MERFISH Enables Mapping of Cellular Diversity with Spatial Context at Subcellular Resolution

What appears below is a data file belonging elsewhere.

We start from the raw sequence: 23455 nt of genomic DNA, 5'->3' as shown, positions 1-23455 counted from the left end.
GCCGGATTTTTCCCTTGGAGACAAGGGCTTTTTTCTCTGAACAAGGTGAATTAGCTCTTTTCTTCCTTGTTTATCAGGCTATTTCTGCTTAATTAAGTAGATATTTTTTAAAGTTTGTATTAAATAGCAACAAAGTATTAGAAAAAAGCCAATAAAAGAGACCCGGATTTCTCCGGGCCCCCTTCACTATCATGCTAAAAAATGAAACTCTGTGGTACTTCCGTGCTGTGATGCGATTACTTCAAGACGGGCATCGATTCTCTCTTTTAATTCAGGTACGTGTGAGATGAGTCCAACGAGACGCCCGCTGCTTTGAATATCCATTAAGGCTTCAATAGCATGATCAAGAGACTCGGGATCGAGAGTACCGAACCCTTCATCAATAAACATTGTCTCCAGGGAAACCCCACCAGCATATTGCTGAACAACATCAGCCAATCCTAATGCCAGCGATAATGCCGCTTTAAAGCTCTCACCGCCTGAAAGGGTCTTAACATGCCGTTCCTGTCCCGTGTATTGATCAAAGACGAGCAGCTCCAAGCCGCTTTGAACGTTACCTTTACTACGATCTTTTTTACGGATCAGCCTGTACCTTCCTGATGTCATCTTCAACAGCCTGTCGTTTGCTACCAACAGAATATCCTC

The brain, a lung, a tumor: each contains a complex array of cell types arranged in an intricate spatial pattern that is critical to their role within the tissue. While work is underway to create an atlas of cellular diversity across tissues, traditional methods either have sufficiently high multiplexing capacity but lack spatial context, or they provide spatial information but lack the multiplexing capacity to identify subtle variations in cell type or state. This limitation precludes a comprehensive view across a whole tissue, including rare cells, as they exist within a tissue of interest. Since understanding how the molecular and cellular organization of a biological tissue contributes to its functionality is fundamental to developing treatments that target the cell biology underlying diseased states, improved tools that map biological systems with both high spatial resolution and high multiplexing capacity promise to deliver new, clinically relevant insights into the functional composition of biological systems. The recently developed multiplexed error-robust fluorescence in situ hybridization (MERFISH) method provides information about gene expression at subcellular resolution and reveals cell type, state, and cell-cell interaction by quantifying the expression and exact location of hundreds to thousands of transcripts within intact tissues. MERFISH represents a major advancement toward directly interrogating rich cellular heterogeneity and is being applied to gain insight into the biological complexity within and around us.